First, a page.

Losing a loved one is hard enough but when problems arise with the administration of an estate or there is a dispute relating to inheritance, it becomes even more difficult and emotions can, understandably, run high.
Whether you are an executor, beneficiary or relative, it is often difficult to know what steps to take when questions are raised on matters relating to someone’s estate.
We have set out the most common problems that arise, in what is commonly known as ‘contentious probate’ matters.
However, it’s important to understand that no two cases are alike as they will depend upon each individual’s particular circumstances.
That is why it is so important to seek professional assistance in order to determine the options that are suitable for you.
If you find that you are facing any of the issues listed here or if you are trying to deal with problems relating to probate matters, please contact us and one of our friendly experts will be able to discuss your options.
If you have been ‘excluded from a Will’ there may be a number of options available to you depending on the circumstances.
There are usually two options available:
- Challenging the validity of the Will
- Making a claim for financial provision under the Inheritance Act
If you have been excluded from a Will or someone is threatening to bring a claim where they have been excluded, contact us and we will discuss your options.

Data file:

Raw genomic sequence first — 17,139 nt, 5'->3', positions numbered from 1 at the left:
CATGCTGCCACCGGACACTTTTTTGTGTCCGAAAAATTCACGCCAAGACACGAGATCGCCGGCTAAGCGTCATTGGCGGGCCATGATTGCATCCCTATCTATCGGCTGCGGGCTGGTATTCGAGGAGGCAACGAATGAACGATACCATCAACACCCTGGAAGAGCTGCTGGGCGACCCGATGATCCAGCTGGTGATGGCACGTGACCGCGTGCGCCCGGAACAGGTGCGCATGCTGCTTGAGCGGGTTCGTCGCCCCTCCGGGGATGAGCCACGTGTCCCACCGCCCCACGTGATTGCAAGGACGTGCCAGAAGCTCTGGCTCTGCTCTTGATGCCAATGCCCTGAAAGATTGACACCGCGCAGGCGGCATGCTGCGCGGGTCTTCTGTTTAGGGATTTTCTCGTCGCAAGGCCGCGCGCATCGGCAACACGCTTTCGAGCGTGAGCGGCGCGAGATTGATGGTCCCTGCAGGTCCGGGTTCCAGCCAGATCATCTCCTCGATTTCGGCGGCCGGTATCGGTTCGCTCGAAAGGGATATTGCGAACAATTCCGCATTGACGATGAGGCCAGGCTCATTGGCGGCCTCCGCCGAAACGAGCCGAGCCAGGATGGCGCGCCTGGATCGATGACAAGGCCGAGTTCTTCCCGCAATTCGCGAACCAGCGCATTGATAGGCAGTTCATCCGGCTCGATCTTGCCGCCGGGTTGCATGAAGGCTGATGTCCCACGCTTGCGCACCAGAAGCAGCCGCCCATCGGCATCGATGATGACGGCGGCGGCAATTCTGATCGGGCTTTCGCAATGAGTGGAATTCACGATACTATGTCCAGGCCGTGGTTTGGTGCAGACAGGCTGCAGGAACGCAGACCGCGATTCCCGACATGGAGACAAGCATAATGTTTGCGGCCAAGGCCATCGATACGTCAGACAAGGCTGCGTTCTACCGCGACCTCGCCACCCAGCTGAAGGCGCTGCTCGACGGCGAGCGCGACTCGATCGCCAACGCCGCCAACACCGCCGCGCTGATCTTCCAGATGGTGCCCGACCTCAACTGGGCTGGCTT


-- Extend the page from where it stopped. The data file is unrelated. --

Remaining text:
It is often the case that Wills are challenged because a testator (the person who makes the Will) did not have ‘the mental capacity’ to put in place a valid Will.
Unfortunately, there is no definitive rule on mental capacity when it comes to writing a Will. There are many cases where the courts have found that someone with advanced stages of dementia still has capacity, and other situations where someone showing no symptoms does not.
If you would like further information on this topic and your options, please contact us for further guidance.
Wills can be challenged on the grounds of ‘undue influence’.
This is where the person making the Will:
- Was so under the influence of another that they were not making decisions of their own free will
- Was so scared of the consequences that they made the Will
If you believe that a Will was made as a result of undue influence or someone else is making accusations of this nature, please contact us for further help.
If someone has promised to leave you an inheritance and then fails to ‘make good’ on this, it is possible to legally enforce this promise.
There are many cases which involve farming land, where children work on the farm instead of seeking employment elsewhere, in the expectation they will one day inherit the farm.
However, the principle of this type of enforceable promise can relate to any property or asset including cash and investments.
These are usually referred to as ‘proprietary estoppel’ claims. If you feel that you have been promised assets and this promise has not been carried out, then please contact us for further help.